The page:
I’m sure few men will believe that we gave any time to the topic of how to keep the family comfortable during house cleaning, but we did. The speaker told us in practical detail how to organize our work so as to clean and settle a room in a day. Then she recommended that we serve especially generous and nourishing meals during spring cleaning instead of the usual slighted and scanty ones. Such a plan would refresh the workers and keep the family good-natured too. We copied down a list of foods which could be cooked up in advance, such as good, rich soup stock, a pudding or two, baked beans, scalloped potatoes and macaroni and cheese, as well as some meats and a big jar of cookies.

“Who says housekeeping isn’t a real business?” whispered my neighbor as we listened to a clear-cut talk on the uses and benefits of an inventory of household goods. The speaker showed us the various lists of her family belongings, posted on a card index and fitted neatly into a wooden box. On a card marked silver was a list of the family silver; the best set of china, the everyday set and miscellaneous dishes each had a card. If dishes were broken after they were listed that fact was noted.

I saw a list of kitchen utensils and one of cans of fruit and of glasses of jelly. Wasn’t that a clever idea? Then a housewife could keep track of how much the family can use each year, and the cost of canning it. Table linen, with notes about patterns, was on still another card, together with the cost and date of purchase, whenever she knew it: Towels had their card and so had bed linen. The bedding, with details and the place where unused bedding was stored, was listed on other cards. There was a fine inventory of family clothing, its cost, and other items. We were told that friendly small things were stored together in boxes and an inventory told just where to find them. It made me envious. If I’d had such a system in my house I wouldn’t have needed to rummage through all my boxes and trunks last week when I tried to find some old embroidered trimming for my dressmaker.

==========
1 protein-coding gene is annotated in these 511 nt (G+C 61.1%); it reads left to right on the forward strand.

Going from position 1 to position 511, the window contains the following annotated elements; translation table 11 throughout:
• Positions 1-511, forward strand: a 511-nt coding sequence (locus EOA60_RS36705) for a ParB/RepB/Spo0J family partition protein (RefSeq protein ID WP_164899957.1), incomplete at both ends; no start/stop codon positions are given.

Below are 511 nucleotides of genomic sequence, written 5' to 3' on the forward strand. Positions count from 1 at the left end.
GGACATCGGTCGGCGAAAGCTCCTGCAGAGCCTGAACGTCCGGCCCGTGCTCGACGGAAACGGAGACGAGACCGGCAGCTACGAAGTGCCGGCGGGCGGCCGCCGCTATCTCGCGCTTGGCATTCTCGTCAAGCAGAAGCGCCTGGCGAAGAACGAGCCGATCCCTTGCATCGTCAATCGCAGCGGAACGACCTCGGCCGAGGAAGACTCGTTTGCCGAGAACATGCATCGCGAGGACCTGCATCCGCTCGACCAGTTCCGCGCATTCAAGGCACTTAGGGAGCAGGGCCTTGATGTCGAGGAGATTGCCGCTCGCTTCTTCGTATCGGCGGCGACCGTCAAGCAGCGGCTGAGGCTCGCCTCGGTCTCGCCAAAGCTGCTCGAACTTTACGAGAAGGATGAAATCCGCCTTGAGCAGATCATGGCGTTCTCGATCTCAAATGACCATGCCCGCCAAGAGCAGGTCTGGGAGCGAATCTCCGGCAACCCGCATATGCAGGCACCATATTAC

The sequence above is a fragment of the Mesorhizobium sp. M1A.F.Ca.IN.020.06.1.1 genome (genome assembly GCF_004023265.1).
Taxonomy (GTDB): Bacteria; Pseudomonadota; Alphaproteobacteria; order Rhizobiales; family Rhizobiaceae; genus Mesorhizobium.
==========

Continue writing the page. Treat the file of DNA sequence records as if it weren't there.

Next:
There was a great clatter of brushes and cans and a clicking of bottles when Annie Morris came to the front to talk on cleaning equipment. Annie tackled her subject with all the zest of a canvasser displaying his wares and showed us a lot of clever contraptions in the way of labor-saving devices. She wrote out a list of the equipment she recommended, and told us to have it ready for use in advance of the spring-cleaning period.

I mean to have a wool brush like Annie’s for cleaning wall paper. But I’ll not pay a dollar for mine, for I’m sure I can make one to serve the purpose. All I’ll need will be a piece of cleaned sheep’s pelt and a block to tack it on to and an old broom handle fastened to the block. I don’t know any short cut by which I can get hold of a dust brush such as painters use, except by planking down the money. Still, it will be worth buying for the clever way in which it licks the dust out of inaccessible cracks and corners.

Twenty minutes was allowed the speaker on Walls, Woodwork, Floors and Furniture, and she didn’t waste a minute. I can’t begin to repeat all she said, though all her listeners took pages of notes. She warned us that if woodwork needed cleaning it should be thoroughly done or the wood finish would be ruined. She then described three methods of cleaning finished wood. The first was cleansing with tepid suds made of a mild soap. No more than a yard of woodwork should be washed at a time; it should then be rinsed in clear warm water and dried thoroughly. The second method—one I like, myself, in spite of the horrid odor—is to clean with a cloth moistened with kerosene. The wood should finally be rubbed thoroughly with a clean cloth. . The third method—particularly good for white paint—is to clean with warm water, with whiting; the woodwork should then be carefully rinsed and dried. We were told that if we wanted to keep paint and varnish from cracking or growing powdery in the air it was wise to rub it once a year with paraffin oil. This treatment restores to the finish the oils it loses as it ages. Rubbing with linseed oil or with paraffin oil lengthens the life and saves the looks of linoleum.